We’re happy to introduce to you the new direction of our COLLABORATIVE ARTS SERIES: 42 x 81.
42 x 81 is short for 42.981378 by -81.257464, the precise latitude and longitude of the forks of the river which runs through our city. Learn more about our change below!
Thanks to TAP and the London Arts Council for their support of this series.
Wednesday June 1st at 6 pm Over ZOOM
Join 42 x 81 ONLINE for a collaboration through film, poetry, and song by Jenny Berkel & Madeline Bassnett.
Madeline Bassnett is a poet and English prof. living in London Ontario. She is the author of Under the Gamma Camera (Gaspereau, 2019), which was longlisted for the RCLAS Annual Fred Cogswell Award, two chapbooks, and a work of literary criticism. Her most recent work can be found in CV2 and The Dalhousie Review.
“The conjunction of cliff and sea, the broad back of the Wolastoq, the curves of the Antler River… I orient towards bodies of water, crave their openness, movement, familiar otherness.”
Jenny Berkel is a poet and singer-songwriter. Her interests include investigating how a poem is a song and a song is a poem. She is releasing a new album, These Are the Sounds Left from Leaving, this May. Her debut chapbook, Grease Dogs, was published in June 2021 with Baseline Press, and her poems have appeared or are forthcoming in Vallum, The /tƐmz/ Review, The Maynard, The Literary Review of Canada, and long con magazine, amongst others.
"When I close my eyes and think of Lake Erie—the lake of my childhood—I see again the murky brown, the shifting bubbles, and the dim outline of slow-moving bodies against my closed lids. Everything inside these waters is still here."
Aaron Schneider is a Founding Editor at The /tƐmz/ Review. His stories have appeared/are forthcoming in The Danforth Review, Filling Station, The Puritan, Hamilton Arts and Letters, Pro-Lit, The Chattahoochee Review, BULL, Long Con, The Malahat Review and The Windsor Review. His stories have been nominated for The Journey Prize and The Pushcart Prize. His novella, Grass-Fed, was published by Quattro Books in Fall 2018. His collection of experimental short fiction, What We Think We Know (Gordon Hill Press) was published in Fall 2021, and his novel, The Supply Chain (Crowsnest Books), is forthcoming in Fall 2022.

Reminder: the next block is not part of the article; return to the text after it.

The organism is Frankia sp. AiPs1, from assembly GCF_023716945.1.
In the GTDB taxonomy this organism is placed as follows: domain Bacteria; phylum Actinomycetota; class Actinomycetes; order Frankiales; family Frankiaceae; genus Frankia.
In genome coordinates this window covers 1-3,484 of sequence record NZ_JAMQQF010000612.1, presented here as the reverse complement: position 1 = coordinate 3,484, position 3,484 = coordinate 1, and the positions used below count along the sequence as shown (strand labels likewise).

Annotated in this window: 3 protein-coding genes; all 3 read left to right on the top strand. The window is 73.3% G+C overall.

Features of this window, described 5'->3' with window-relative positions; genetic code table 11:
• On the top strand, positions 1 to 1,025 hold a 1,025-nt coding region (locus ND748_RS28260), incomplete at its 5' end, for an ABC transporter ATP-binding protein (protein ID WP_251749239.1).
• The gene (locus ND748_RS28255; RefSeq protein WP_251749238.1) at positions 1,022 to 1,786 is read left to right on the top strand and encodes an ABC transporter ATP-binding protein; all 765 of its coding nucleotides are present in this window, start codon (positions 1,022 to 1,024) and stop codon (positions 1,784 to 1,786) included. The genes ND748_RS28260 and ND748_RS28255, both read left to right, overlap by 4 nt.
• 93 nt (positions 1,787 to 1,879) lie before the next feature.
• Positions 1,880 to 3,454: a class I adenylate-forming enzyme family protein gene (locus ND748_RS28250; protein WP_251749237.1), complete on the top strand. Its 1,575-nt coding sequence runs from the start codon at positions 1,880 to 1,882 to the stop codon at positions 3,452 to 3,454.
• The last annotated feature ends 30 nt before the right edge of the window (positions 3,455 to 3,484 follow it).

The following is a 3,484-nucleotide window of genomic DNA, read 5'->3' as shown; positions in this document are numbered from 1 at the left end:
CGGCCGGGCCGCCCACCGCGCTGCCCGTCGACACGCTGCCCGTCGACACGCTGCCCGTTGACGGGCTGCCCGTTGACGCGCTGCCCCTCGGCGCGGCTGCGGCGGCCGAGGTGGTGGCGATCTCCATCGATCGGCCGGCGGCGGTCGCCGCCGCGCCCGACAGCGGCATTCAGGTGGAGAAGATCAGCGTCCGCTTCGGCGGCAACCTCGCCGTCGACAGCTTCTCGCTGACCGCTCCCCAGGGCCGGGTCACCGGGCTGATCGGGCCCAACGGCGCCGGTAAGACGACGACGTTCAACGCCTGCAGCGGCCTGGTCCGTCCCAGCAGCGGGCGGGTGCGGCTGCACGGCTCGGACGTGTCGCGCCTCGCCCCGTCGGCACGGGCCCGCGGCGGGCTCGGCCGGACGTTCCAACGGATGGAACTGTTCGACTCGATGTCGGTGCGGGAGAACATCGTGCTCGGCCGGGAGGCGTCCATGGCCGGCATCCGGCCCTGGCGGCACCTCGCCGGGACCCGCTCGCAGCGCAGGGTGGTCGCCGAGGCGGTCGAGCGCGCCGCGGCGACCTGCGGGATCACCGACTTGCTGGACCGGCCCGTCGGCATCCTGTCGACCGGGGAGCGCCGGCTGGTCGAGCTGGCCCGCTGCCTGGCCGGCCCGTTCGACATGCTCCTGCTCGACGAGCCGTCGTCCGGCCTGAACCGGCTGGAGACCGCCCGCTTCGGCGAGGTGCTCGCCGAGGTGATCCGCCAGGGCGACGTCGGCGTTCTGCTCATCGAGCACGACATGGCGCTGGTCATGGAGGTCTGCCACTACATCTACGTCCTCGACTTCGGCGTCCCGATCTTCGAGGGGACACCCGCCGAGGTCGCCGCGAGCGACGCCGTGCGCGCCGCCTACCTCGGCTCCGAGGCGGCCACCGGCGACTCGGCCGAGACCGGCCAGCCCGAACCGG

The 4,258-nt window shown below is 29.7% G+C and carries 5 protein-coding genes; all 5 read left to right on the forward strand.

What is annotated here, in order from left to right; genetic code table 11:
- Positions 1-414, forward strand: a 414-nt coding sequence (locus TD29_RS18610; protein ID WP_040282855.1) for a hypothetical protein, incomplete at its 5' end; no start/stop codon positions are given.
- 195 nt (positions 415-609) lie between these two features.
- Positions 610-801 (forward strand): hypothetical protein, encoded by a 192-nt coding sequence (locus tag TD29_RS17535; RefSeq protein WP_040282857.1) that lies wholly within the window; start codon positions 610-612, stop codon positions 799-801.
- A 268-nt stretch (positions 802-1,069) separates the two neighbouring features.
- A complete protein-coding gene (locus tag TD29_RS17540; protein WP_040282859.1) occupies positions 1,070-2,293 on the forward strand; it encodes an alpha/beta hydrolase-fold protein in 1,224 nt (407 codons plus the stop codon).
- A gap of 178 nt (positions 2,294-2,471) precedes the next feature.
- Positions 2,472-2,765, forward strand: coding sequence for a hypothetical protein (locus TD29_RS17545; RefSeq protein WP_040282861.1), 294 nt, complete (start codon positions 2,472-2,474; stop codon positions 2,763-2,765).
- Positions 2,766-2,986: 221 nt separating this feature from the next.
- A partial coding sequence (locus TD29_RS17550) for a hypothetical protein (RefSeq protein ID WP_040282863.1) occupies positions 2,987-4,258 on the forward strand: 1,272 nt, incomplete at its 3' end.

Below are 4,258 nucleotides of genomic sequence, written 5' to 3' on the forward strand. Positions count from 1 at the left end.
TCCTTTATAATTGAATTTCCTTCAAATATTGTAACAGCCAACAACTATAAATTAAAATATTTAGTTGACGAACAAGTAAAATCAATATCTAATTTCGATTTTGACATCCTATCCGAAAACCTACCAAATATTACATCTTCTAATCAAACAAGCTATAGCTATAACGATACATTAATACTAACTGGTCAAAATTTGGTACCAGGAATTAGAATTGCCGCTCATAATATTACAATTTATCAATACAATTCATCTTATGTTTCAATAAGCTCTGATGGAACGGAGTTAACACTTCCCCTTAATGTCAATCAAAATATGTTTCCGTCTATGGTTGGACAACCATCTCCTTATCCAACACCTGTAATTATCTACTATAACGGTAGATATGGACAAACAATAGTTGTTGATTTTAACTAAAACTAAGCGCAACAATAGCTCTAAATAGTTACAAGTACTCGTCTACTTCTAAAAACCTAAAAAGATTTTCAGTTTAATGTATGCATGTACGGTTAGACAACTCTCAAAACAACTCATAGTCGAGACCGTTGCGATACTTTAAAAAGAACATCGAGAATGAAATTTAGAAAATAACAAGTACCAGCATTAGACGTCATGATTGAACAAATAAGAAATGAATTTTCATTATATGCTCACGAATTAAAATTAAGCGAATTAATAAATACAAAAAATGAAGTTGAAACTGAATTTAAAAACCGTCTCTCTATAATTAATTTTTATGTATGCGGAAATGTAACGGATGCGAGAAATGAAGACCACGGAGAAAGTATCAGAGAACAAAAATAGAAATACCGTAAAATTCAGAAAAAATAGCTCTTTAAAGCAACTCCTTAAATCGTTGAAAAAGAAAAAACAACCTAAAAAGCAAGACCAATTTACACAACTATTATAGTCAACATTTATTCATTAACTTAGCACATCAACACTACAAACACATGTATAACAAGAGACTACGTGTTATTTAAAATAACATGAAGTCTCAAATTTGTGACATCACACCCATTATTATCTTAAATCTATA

Born and raised in Niagara, Ryan Ferland has lived in London for five years and has fallen in love with the Forest City. Through his art, he explores concepts of time and movement using digital illustration, design, photography and video. Inspired by the power of iconography and how we communicate through images.
Dorit Osher is an international name: Israeli, French, British & Swedish. Dorit has always felt her place in the world is where she finds community to feel and move with, where there is emotional closeness, safety to experiment, share and play. She has lived in many places, growing up in Johannesburg South Africa till the age of 18 years. She left South Africa with feeling conflicted about her involvement in supporting the end of apartheid over continuing to pursue her career as a dancer. She decided to leave as she ultimately saw dance and the arts as vehicles for change. She lived in Israel, London (UK), Amsterdam, Paris and then Toronto, Vancouver and London (ON). London has been a long chapter in her life with raising a family, 3 children (Josh, 26, Noah, 22 and Nomi, 17). During this time she has developed a practice as a somatic psychotherapist and has continued to facilitate and dance. Creativity and the soma are central to her curiosity, intellectual focus and development of experiential workshops, retreats and education. Her facilitation inspires expression of the embodied somatic self to express through the creative arts and develop insight into the layers of our being and thus have authentic present connections.
x Ryan Ferland
x Dorit Osher
Michelle Wilson an artist and mother of French/British descent. In her current work she challenges the human exceptionalism and white supremacy at the heart of Euro-American archive. She is currently completing a Ph.D. candidate in Art and Visual Culture at the University of Western Ontario.
Reilly Knowles is is an interdisciplinary artist of mixed European heritage. He is currently exploring how scavenging and foraging can be implemented as parts of a sustainable and bioregionally-specific artistic practice. He earned his BFA from the University of Western Ontario in 2020.
Michelle Wilson x Reilly Knowles
Don Pyle is the drummer for Shadowy Men on a Shadowy Planet and author of Trouble in the Camera Club. His new book, Shot in a Mirror is out soon from Midnight Mass Press. He also cuts at Town Barber. Instagram: @thedonpyle
Kirby Current: Poetry Is Queer (Palimpsest Press 2021), Not Your Best No 2 The Queer Ass Fuck Issue (editor, KFB, 2021), GUEST 16 “The Fangirl Issue” (aboveground 2021). Recent: What Do You Want To Be Called? (Anstruther Press, 2020), This Is Where I Get Off (Permanent Sleep, 2019). Purveyor of fine poetry at knife | fork | book. She is a professional homosexual. poetryisqueer.com